Daniel Defoe was born on this day during the autumn of 1660, probably in London or just outside the city. Though educated for the nonconformist ministry, he chose instead to follow his father in trade and political life.
While Defoe authored political pamphlets and even satirical poetry, he is perhaps best known for his novel, Robinson Crusoe, first published in 1719.
Called "the greatest mythic fantasy ever written of the solitary survivor who will never succumb" by Defoe scholar Paula R. Backscheider , the novel engages notions of global opportunity, religious controversy, and individualism, bringing together Defoe's varied interests in a style reminiscent of the travel writing popular at the time.
Compelling and inspiring from its release, Robinson Crusoe is considered Defoe's greatest work. The novel has never been out of print and continues to attract both critical interest as well as additions to a remarkable number of imitations and adaptations in print and on screen.
Beyond a fine copy of the first edition of 1719, the collection includes a long series of British editions, a series of American editions, and a significant number of translations into many languages. It also features a host of "Robinsonades" (Robinson Crusoe imitations) in dozens of languages. The collection even includes a few board games from the 19th and 20th centuries.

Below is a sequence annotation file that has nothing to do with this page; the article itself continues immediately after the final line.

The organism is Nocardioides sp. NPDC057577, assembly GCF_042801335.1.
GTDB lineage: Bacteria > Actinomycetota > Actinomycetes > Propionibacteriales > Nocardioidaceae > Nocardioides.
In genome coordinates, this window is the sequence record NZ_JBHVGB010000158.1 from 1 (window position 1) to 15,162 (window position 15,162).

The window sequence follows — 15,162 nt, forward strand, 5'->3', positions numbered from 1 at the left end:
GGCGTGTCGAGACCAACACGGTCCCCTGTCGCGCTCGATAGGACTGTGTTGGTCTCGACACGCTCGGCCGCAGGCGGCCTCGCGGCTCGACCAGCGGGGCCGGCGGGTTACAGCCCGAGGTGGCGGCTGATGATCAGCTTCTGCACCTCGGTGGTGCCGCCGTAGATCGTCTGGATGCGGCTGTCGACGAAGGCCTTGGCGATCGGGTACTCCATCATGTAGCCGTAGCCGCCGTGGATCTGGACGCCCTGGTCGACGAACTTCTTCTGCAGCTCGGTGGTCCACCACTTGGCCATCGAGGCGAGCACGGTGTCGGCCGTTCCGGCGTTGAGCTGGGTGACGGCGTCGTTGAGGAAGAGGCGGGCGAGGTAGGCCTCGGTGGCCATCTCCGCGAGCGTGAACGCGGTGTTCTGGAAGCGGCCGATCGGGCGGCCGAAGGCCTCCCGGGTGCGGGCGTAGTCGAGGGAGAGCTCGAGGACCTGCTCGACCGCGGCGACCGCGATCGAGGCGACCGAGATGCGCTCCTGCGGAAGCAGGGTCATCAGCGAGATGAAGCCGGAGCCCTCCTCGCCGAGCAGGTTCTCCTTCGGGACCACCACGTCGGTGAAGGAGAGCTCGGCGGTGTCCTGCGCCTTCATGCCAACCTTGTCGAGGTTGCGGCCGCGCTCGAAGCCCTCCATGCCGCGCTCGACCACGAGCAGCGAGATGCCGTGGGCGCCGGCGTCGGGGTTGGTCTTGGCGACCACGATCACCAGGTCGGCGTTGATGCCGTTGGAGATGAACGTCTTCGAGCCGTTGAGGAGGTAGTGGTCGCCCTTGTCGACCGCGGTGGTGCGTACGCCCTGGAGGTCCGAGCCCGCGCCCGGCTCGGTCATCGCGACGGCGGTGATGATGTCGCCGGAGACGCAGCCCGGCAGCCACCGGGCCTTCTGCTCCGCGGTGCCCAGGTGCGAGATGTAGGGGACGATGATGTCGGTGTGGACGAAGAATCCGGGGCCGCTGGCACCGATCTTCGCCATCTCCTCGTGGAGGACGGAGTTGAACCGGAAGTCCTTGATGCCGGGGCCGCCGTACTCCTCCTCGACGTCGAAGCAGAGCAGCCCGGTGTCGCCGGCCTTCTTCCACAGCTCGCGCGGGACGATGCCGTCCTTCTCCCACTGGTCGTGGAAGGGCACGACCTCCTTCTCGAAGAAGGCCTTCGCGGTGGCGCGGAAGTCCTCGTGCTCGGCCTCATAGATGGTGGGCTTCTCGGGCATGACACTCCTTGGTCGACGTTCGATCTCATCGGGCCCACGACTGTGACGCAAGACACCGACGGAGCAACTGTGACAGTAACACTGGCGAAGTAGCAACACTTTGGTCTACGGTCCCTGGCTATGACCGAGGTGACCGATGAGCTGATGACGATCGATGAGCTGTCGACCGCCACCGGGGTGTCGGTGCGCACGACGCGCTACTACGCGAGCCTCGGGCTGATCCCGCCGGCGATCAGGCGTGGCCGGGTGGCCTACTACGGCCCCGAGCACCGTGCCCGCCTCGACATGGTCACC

Defoe's legacy lives on, in small part within our Hubbard Imaginary Voyages Collection, and far beyond print.
Happy Birthday Daniel Defoe!
 Established in 1923 with a donation of some 1500 titles by University of Michigan Regent Lucius L. Hubbard, the Hubbard Imaginary Voyages Collection now numbers more than 2800 titles with at least 70 percent pertaining to Robinson Crusoe. For more on the acquisition, see p.1378 of v. 4, pt. 8. “The Libraries” In The University of Michigan, an encyclopedic survey, edited by Wilfred B. Shaw. Ann Arbor : University of Michigan Press, 1942-58. Available online via HathiTrust.